Author: Jerome K. Jerome
Publisher: Dar al Bihar (2003)
Pages: 565 Binding: Paperback
Description from the publisher:
Bilingual English-Arabic version of “Three Men In A Boat”.
Dual language books. The English and Arabic pages are facing each other, matching one-on-one with English on the left page, Arabic on the right page. Easy reference for individuals not strong in one of the languages. Well known fiction titles for different interests and levels.
Description of Book:
The story begins by introducing George, Harris, 'J.' (Jerome's narrator) and Montmorency, the dog. The men are spending an evening in J.'s room, smoking and discussing illnesses they fancy they are suffering. They conclude they are all suffering from 'overwork' and need a holiday. J thinks he has every illness. A stay in the country and a sea-trip are both considered, then rejected (J. describes the bad experiences had by his brother-in-law and a friend on sea-trips). The three decide upon a boating holiday, up the River Thames, from Kingston upon Thames to Oxford, during which they'll camp, notwithstanding more anecdotes from J. regarding previous mishaps with tents and camping stoves.
The next Saturday, they embark. George must go to work that morning ("George goes to sleep at a bank from ten to four each day, except Saturdays, when they wake him up and put him outside at two") so J. and Harris make their way to Kingston by train. They are unable to find the correct train at Waterloo Station (the station's confusing layout was a well-known theme of Victorian comedy) so they bribe a train-driver to take his train to Kingston, where they collect their hired boat and start their journey. They meet George later, up-river at Weybridge.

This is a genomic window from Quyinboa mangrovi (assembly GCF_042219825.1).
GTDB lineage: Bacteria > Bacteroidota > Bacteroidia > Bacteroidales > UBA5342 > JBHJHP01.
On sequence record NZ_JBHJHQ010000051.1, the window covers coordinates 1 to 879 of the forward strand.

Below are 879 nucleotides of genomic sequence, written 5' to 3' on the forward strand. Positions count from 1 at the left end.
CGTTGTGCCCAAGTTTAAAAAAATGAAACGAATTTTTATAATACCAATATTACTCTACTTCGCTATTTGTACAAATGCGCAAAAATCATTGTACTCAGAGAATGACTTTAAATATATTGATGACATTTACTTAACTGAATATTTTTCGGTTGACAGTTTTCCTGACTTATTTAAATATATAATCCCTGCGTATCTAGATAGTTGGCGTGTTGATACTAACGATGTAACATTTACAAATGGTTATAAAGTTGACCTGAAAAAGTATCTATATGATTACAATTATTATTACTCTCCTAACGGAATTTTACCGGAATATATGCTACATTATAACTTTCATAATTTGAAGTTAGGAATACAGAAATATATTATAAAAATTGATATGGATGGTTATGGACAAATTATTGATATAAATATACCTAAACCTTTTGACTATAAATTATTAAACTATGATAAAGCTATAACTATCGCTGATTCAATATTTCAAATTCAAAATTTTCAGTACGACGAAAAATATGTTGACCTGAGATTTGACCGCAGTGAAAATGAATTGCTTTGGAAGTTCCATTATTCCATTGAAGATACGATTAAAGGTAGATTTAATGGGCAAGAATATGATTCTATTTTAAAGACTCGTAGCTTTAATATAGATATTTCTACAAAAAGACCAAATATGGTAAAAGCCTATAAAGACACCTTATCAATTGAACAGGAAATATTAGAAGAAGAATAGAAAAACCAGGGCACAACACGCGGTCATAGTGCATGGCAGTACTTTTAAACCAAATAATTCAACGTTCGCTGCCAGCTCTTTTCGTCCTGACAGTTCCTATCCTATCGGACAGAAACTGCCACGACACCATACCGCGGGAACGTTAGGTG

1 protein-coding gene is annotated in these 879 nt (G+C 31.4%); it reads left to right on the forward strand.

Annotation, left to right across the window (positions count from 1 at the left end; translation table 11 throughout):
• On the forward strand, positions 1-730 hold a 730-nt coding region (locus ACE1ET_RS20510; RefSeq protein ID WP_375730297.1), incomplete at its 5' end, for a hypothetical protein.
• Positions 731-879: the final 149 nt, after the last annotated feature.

The remainder of the story relates their journey and the incidents that occur. The original purpose as a guidebook is apparent as the narrator describes the passing landmarks and villages such as Hampton Court Palace, Monkey Island, Magna Carta Island and Marlow, and muses upon historical associations of these places. However, he frequently digresses into funny anecdotes that range from the unreliability of barometers for weather forecasting to the difficulties that may be encountered when learning to play the Scottish bagpipe. The most frequent topics are river pastimes such as fishing and boating and the difficulties they present to the inexperienced and unwary.
The book includes classic comedy set-pieces, such as the plaster of paris trout in chapter 17 and the "Irish stew" in chapter 14 - made by mixing most of the leftovers in the party's food hamper.
These special, condensed novels are intended for English speakers to learn Arabic, by reading side by side versions of these simplified famous novels.